South Buffalo residents raise questions about compressor station
South Buffalo residents wanted more information than XTO Energy officials could provide at a Monday public hearing regarding the potential noise and air pollution that might be created by a proposed natural gas compressor station near Ford City Road and Grandview Drive.
“They have not proven that they can keep me safe as a neighboring landowner,” said Craig Chodkowski, whose Ford City Road home is located within 500 feet of the proposedsite. “It is up to you gentlemen (supervisors) to decide if they can prove that I'm going to be able to enjoy my property as I would any other day. If it's going to affect me in any manner, then it should be denied.”
About 80 residents attended a public hearing at which XTO provided information on the compressor station and a pipeline that would bring gas to the site. Many residents who spoke objected to the compressor station because of concerns about noise.
A study on existing ambient noise will be conducted at the site in the near future, officials said. Noise information on the actual station won't be available until after it's built.
In the coming weeks, XTO plans to submit data from the noise study, as well as information on state Department of Environmental Protection air pollution control requirements. The information would be made available to residents.
Township ordinance prohibits noise higher than 60 decibels beyond the property line. That level is equivalent to normal conversation or background music.
“I thought they weren't as prepared as they should have been,” said Supervisor Terry Van Dyke. He felt that XTO representatives should have provided noise and pollution data from some of their similar facilities.
Township officials have 45 days to vote on the applications.
The company must receive state permits for the pipeline and compressor station in order to proceed. Some permits are pending state review; others haven't yet been submitted, XTO officials said.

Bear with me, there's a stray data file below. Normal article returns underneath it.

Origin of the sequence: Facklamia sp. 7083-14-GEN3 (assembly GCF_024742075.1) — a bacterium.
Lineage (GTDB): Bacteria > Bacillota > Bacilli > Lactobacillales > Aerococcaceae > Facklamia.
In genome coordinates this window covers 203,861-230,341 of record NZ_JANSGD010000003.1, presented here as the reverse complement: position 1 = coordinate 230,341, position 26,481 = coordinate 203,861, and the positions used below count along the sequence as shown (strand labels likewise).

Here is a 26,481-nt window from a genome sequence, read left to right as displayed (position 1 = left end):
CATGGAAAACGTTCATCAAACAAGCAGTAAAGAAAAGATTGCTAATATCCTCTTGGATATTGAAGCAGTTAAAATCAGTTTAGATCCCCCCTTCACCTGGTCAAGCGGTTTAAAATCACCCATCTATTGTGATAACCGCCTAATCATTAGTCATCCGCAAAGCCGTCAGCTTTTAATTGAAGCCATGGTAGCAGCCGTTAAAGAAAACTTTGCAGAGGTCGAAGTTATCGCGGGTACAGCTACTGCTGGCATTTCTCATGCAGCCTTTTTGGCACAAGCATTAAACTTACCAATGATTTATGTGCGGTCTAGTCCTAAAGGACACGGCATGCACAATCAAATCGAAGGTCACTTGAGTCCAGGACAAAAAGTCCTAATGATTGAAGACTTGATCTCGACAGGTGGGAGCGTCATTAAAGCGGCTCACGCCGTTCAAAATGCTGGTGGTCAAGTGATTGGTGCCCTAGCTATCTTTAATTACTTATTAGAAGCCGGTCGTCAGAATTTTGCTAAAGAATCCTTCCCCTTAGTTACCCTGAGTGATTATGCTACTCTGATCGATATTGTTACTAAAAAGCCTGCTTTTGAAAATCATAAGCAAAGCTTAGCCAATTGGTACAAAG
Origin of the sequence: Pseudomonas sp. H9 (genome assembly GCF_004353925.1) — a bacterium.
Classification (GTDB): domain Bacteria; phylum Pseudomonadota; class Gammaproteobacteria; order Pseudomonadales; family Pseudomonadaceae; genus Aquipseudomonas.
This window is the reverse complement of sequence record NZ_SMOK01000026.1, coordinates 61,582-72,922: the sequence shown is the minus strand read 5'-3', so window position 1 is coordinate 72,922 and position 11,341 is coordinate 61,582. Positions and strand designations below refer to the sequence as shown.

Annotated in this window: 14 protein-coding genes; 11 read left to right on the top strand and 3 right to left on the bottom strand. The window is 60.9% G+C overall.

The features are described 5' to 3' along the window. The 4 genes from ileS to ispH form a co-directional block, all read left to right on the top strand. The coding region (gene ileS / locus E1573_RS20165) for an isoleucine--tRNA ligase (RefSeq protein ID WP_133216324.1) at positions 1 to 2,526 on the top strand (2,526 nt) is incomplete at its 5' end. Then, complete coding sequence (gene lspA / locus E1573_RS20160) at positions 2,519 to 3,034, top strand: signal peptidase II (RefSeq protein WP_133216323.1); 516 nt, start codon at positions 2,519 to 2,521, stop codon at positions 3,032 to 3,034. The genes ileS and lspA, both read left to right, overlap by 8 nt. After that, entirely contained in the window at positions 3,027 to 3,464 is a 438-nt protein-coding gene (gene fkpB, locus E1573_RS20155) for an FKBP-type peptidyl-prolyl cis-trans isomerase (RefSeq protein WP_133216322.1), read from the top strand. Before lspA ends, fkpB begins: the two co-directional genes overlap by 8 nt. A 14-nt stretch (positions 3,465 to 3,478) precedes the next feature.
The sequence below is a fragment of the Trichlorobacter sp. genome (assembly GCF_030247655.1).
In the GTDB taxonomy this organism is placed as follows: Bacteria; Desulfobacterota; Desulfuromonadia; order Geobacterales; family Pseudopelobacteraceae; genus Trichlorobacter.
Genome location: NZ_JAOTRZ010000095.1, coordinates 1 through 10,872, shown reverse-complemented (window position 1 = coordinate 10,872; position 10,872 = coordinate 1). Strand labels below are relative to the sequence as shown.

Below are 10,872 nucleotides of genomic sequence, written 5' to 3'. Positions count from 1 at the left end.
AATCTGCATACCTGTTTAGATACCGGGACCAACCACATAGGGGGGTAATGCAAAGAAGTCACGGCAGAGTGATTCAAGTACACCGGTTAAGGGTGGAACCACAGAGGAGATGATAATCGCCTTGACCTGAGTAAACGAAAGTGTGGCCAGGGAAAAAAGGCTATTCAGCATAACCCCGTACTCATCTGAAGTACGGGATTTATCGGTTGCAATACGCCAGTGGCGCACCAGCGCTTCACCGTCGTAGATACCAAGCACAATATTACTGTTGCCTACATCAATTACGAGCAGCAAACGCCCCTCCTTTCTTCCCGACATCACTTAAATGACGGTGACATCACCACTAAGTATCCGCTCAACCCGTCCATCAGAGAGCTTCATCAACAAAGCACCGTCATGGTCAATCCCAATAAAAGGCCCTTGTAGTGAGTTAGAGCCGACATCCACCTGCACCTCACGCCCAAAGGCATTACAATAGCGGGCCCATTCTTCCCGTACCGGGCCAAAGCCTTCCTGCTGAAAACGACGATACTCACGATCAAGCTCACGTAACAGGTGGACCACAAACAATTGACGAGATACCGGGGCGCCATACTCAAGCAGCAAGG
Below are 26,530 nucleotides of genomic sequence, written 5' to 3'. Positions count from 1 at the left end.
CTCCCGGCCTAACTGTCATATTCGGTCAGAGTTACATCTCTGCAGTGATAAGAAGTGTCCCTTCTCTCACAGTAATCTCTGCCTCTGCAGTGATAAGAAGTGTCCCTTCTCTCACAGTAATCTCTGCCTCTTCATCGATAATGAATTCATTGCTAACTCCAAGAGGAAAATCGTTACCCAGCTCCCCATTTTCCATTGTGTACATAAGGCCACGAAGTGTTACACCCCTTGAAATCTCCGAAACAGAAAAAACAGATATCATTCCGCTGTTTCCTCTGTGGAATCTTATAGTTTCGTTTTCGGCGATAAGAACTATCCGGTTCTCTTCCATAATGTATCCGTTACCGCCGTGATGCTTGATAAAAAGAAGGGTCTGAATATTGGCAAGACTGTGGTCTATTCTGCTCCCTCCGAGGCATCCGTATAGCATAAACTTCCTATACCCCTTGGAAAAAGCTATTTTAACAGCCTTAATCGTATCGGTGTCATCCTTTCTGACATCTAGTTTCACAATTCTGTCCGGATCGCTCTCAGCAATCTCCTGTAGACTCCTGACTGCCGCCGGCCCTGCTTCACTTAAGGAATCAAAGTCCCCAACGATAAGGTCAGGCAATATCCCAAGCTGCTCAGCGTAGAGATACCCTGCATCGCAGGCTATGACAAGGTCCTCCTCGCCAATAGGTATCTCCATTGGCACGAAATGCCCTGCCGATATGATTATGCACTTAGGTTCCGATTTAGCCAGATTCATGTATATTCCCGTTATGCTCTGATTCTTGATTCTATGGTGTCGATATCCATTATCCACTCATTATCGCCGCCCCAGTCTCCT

XTO representatives spent about an hour explaining how the compressor station will be designed and operate, including safety controls, how noise would be regulated and the number of vehicles that would access the site.
The station initially would process gas gathered from wells located along Scenic Drive.
XTO wants to build a 4½- mile pipeline between the two sites that would connect to the NiSource Midstream Services gas transmission line, which runs across Western Pennsylvania.
The company proposed four compressors inside a green metal, sound-dampening building. The building is proposed to be 50 feet wide, 200 feet long and 32 feet high.
Officials said 1,700-horsepower engines would operate the compressors around the clock. Eight cooling fans, one for each compressor, would be outside the building. Each fan is designed to create the least noise possible, company officials said.
Safety features include valves that can shut down or vent the facility in the event of a problem, a sensor that monitors for light signatures unique to fire, and gas monitors in the ceiling. Tanks to hold water extracted from the gas would have secondary containment.
“I liken it to if my kids were playing Frisbee, I would want them to play in the middle of this facility and feel just as safe as they would in my backyard,” said Aaron Tucker, an engineering supervisor for XTO Energy.
The facility would not have a flare to burn off gas in the event of over-pressuring. A venting sensor would release gas into the air where it would dissipate.
Trucks would enter the facility about twice a week to haul away the salt water for disposal.
The site would be enclosed by a six-foot-tall fence topped with barbed wire.
It's possible the company could request to expand the facility to include eight compressors, depending on the amount of natural gas and whether the company contracts to gather gas from other companies' wells.
Residents questioned why XTO couldn't have built the compressor station in the Murphy's Bottom Road area, which is zoned light industrial.
Tucker said the chosen location was the “most optimum point,” given the location of the NiSource transmission line and the fact that there is an existing connection valve there.
“This is the best location for them,” said Mike Emeloff, whose Ford City Road home is about 1,000 feet from the site. “What's the best location for us?”
Kristen Chodkowski, president of the parent-teacher organization at South Buffalo Elementary School, which is about a mile from the site, said she's worried about students' safety and how bus stops might be affected.
“If you have heavy machinery coming through at times when potentially hundreds of kids are standing along the road … one child being put in danger is enough,” she said.
Jodi Weigand is a staff writer for Trib Total Media. She can be reached at 724-226-4702 or email@example.com.
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